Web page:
Taking care of Hadrian's Wall: Protecting the wall and path on a Hadrian's Wall Walk
Walking the Hadrian's Wall Path, along the final frontier of the Roman Empire, is a pretty special experience. Connecting at first hand with a piece of history, you'll walk the length of Hadrian's Wall (built by the Emperor Hadrian in A.D. 122), and see some remarkably well preserved sections of this ancient monument. Some sections sadly do not remain, which makes it very clear that we need to do everything we can to preserve what is left of the wall for future generations to enjoy. Hadrian's wall has stood for almost 2000 years, a sturdy beast and a testament to the engineering skills of our ancestors!
Although it may not seem that a few footsteps could make much impact, bear in mind that thousands walk the path each year, and what you think is just one step / touch could add up to the erosion of thousands of feet / hands in just one year, not to mention the decades or centuries ahead! Please follow these guidelines, and make sure you walk Hadrian's Wall Path sustainably and responsibly, with conservation in mind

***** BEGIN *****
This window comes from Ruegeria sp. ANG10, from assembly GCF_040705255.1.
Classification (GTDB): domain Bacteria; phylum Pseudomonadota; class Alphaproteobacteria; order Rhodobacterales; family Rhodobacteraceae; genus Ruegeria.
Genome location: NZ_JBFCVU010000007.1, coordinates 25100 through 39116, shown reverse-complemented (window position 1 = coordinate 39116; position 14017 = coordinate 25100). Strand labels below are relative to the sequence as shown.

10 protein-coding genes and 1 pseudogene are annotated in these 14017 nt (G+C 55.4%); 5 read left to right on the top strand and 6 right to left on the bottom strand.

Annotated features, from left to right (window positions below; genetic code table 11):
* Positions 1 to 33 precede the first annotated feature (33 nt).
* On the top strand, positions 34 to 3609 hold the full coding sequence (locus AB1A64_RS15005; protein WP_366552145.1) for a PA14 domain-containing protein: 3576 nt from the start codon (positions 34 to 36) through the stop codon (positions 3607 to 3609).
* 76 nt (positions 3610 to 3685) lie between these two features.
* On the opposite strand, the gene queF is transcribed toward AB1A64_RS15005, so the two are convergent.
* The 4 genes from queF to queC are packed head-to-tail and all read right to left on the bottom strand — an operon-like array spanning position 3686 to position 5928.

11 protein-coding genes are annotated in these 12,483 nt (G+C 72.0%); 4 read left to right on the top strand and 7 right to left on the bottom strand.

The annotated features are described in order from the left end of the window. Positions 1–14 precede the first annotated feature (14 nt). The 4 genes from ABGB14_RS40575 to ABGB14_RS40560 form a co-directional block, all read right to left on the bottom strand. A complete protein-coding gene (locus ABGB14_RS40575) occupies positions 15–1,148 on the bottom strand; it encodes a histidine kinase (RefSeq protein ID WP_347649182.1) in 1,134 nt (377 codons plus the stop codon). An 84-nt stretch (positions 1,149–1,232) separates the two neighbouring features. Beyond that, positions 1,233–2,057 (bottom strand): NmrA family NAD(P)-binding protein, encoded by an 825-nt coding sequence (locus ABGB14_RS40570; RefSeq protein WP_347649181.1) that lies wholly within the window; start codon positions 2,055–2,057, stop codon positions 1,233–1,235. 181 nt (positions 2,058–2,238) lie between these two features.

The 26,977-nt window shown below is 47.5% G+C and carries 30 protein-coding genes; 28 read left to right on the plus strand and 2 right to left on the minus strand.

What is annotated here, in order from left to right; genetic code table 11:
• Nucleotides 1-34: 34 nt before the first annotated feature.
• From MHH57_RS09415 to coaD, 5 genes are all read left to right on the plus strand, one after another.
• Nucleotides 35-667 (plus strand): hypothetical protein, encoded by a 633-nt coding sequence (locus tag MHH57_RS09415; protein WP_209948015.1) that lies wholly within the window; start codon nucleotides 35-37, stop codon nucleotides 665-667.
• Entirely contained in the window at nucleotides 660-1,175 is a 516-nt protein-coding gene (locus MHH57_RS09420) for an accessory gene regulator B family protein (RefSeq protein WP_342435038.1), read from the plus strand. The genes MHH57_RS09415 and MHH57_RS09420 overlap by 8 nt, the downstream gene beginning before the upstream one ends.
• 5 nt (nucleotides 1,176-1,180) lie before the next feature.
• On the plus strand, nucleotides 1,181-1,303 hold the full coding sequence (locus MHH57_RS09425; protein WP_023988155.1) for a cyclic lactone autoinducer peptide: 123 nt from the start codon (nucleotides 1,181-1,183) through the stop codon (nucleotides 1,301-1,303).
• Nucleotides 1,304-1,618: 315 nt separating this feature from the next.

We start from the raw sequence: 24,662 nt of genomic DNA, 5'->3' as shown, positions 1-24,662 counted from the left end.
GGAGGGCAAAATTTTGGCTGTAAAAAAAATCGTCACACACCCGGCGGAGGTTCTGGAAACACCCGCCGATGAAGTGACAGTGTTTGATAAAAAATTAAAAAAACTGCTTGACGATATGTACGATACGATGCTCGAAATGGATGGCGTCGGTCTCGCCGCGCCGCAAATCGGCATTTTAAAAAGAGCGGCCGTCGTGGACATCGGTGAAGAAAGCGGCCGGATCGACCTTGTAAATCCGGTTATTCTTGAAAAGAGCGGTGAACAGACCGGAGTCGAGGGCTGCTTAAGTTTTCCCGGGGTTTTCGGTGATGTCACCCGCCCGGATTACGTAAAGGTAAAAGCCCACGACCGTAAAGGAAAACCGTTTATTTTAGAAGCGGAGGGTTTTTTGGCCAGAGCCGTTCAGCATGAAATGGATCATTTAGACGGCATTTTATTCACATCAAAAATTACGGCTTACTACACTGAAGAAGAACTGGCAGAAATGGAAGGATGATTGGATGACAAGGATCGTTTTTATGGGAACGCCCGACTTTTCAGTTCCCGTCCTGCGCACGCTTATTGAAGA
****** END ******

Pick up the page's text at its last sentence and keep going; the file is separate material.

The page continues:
> Do not walk on the wall.
> Do not lean against the wall.
> Do not stand or sit on the wall. It is tempting to use this as a photo opportunity, but please resist and make do with posing on the path next to the wall. Get creative with your camera shots, trying different angles over or through the wall instead.
> Do not move any stones (no matter how small) on or from the wall, and leave maintenance to the experts.
Walking the Hadrians Wall Path
Everywhere you step on the Hadrian's Wall Path could be archeologically important, so please take care:
> Follow signposted paths.
> Walk side-by-side. Couples or groups walking in single file wears the path quicker, so walk side-by-side and enjoy the company of your companions!
> Avoid worn patches of path.
> ALWAYS take your litter with you (including food waste) and leave no trace.
> Keep gates closed.
> If you walk with a dog, keep it under control.
Trust us, you'll love walking alongside Hadrian's Wall. So please make sure you do everything you can to ensure it is there for future generations to enjoy, and maybe in 2000 years your descendents will follow the same path, wondering about their ancestors who did the same! For more information on the history of Hadrian's Wall, and supporting management of the wall, visit https://www.visithadrianswall.co.uk/.
Our blog on countryside and access codes in Scotland and England will give you an overview of the general rules for making sure you enjoy the countryside sustainably and responsibly. To walk the Hadrian's Wall Path on a self-guided walking holiday, visit https://www.macsadventure.com/walking-holiday/uk-walking-holiday/england/hadrians-wall/.